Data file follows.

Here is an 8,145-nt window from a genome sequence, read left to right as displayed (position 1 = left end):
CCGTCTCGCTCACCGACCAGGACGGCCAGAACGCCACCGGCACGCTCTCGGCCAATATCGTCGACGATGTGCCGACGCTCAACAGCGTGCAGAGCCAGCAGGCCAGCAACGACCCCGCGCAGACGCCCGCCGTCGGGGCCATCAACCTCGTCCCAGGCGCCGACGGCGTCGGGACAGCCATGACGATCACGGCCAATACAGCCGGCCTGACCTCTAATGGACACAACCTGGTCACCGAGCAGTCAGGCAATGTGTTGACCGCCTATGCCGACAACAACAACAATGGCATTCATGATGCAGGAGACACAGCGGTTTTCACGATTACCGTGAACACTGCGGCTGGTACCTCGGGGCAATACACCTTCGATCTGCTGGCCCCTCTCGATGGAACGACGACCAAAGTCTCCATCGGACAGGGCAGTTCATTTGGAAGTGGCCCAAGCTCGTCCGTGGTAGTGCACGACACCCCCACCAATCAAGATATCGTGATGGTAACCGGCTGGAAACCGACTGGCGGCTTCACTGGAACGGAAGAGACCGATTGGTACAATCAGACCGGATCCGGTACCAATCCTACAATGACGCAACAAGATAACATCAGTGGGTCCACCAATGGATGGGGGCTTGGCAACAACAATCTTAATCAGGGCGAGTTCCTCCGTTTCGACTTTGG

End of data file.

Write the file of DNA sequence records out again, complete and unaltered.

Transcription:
Here is an 8,145-nt window from a genome sequence, read left to right as displayed (position 1 = left end):
CCGTCTCGCTCACCGACCAGGACGGCCAGAACGCCACCGGCACGCTCTCGGCCAATATCGTCGACGATGTGCCGACGCTCAACAGCGTGCAGAGCCAGCAGGCCAGCAACGACCCCGCGCAGACGCCCGCCGTCGGGGCCATCAACCTCGTCCCAGGCGCCGACGGCGTCGGGACAGCCATGACGATCACGGCCAATACAGCCGGCCTGACCTCTAATGGACACAACCTGGTCACCGAGCAGTCAGGCAATGTGTTGACCGCCTATGCCGACAACAACAACAATGGCATTCATGATGCAGGAGACACAGCGGTTTTCACGATTACCGTGAACACTGCGGCTGGTACCTCGGGGCAATACACCTTCGATCTGCTGGCCCCTCTCGATGGAACGACGACCAAAGTCTCCATCGGACAGGGCAGTTCATTTGGAAGTGGCCCAAGCTCGTCCGTGGTAGTGCACGACACCCCCACCAATCAAGATATCGTGATGGTAACCGGCTGGAAACCGACTGGCGGCTTCACTGGAACGGAAGAGACCGATTGGTACAATCAGACCGGATCCGGTACCAATCCTACAATGACGCAACAAGATAACATCAGTGGGTCCACCAATGGATGGGGGCTTGGCAACAACAATCTTAATCAGGGCGAGTTCCTCCGTTTCGACTTTGG